His new deluxe album, which came out Nov. 11 via BBR Music Group, shares its name with his memoir. In addition to a selection of his signature songs such as “The Father, My Son and the Holy Ghost” (which Morgan wrote after the 2016 death of his son Jerry) and “That’s What I Love About Sunday,” the project includes four new songs, most notably the character-building “How You Make a Man,” which focuses on the inner-virtues that are forged through both joys and heartaches.
“Really, it should have been called ‘How You Make a Person,’” Morgan says. “Hardships and failing, these are not always bad things, and we’ve gotten away from that idea. Sometimes we go through those things to become a better person.”
New track “I May Drink a Little” offers a non-judgmental look at someone living their life as best as they can.
“A lot of that has to do with where I am in my life. As we grow, all those things influence the music. ‘I may drink a little, but I still love Jesus,’ I mean, it’s a fact. Think there’s a lot of people that feel that way. I just love that the song says, ‘I know I’m not perfect, but I am trying my best.’”
His book clarifies that while he approached his music and songwriting with the heart of a creator, Morgan, who is handled by Red Light Management, approached his career with the clear-eyed, no-nonsense approach of a businessman—which has also meant diversifying his work ventures. He previously operated the woodshop Gallery at Morgan Farms in Dickson, Tenn., hosted All Access Outdoors for several seasons on The Outdoor Channel, and led Morgan Family Strong series.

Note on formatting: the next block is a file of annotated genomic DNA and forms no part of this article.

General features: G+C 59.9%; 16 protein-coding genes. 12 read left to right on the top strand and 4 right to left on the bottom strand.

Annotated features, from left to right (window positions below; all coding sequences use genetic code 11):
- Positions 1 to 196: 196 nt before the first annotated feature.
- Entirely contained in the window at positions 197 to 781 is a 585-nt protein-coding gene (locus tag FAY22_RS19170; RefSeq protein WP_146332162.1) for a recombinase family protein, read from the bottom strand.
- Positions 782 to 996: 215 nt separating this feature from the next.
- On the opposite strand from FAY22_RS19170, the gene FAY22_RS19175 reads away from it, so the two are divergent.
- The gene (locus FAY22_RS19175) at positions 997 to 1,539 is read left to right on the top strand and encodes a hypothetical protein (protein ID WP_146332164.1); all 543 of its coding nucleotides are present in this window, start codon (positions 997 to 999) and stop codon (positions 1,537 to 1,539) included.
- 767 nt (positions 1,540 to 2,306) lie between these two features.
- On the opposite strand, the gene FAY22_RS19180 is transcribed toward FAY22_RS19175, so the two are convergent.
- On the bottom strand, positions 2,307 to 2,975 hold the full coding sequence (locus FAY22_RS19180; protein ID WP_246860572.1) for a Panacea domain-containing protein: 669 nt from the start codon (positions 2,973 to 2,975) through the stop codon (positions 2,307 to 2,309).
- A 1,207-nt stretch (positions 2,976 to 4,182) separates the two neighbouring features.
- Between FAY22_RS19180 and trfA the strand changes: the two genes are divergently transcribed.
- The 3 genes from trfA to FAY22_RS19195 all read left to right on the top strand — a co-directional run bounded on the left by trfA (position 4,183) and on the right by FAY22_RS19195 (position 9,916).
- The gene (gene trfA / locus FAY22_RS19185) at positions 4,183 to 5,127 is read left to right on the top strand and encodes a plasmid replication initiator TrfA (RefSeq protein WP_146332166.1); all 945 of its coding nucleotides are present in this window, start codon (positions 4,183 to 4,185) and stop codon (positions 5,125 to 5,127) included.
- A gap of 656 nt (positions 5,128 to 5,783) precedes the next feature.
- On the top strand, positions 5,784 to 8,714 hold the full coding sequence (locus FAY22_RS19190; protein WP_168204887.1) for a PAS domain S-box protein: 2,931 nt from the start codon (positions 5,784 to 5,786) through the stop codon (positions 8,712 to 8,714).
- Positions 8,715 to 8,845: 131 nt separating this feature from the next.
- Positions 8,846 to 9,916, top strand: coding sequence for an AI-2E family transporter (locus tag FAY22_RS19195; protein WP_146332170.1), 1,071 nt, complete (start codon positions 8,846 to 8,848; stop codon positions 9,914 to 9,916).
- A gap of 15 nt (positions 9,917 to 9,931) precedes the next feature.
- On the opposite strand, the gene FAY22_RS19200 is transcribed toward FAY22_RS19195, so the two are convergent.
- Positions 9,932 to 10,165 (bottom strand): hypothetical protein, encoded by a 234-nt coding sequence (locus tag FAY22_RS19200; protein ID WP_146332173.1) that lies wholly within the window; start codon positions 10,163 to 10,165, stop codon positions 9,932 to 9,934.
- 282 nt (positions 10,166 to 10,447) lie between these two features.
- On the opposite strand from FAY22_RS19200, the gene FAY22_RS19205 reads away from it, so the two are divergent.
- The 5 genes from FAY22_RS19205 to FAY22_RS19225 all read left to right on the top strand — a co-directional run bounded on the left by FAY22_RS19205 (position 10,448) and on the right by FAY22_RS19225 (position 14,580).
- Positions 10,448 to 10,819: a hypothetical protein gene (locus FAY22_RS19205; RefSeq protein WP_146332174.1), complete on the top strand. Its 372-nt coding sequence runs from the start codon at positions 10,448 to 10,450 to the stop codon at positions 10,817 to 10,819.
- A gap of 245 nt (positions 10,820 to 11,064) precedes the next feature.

“I got into the business to make a living. I have a family, so it was important to me to be able to make a living at it,” he says. “In the book, I talk about wanting to be a writer and create songs—being an artist came after the fact. So many people get into this business wanting to be a star that they forego what it takes to run the machine. The best advice I can give to new artists is to remember that it’s a business. Have fun and enjoy it, but it’s a business.”
He also advises younger artists to “have a life outside of this or it will engulf you. You could say that about anything—if you are a banker and you do nothing else with your life, it’ll take you over. You have to be able to diversify.”
Morgan recently closed out his God, Family, Country Tour 2022 by selling out his first headlining show at Nashville’s Ryman Auditorium. The Veterans Day show included guests Adkins, Jelly Roll and Ray Fulcher. He’s also filming a role in Savage Lands, a movie based on the life of Davy Crockett. Morgan plays trapper Davis Bridger. “It’s a small role and it’s not far from my skillset. I’ve trapped before,” he says.
As for future movies, he would be interested in “action, adventure movies, maybe even a comedy,” he says. He’s bingeing NBC crime thriller The Blacklist and even though he’s only on season two, says, “I would love to have a character role in something like that.”
He’s also in conversations to turn his memoir into a movie—after all, American Sniper turned into a Clint Eastwood-directed blockbuster starring Bradley Cooper. “We’re in the ‘give us the pitch’ phase. We weren’t even finished with the book and people were talking about it,” Morgan says. “The fact that we’re even having this conversation about a potential movie about my life is amazing.”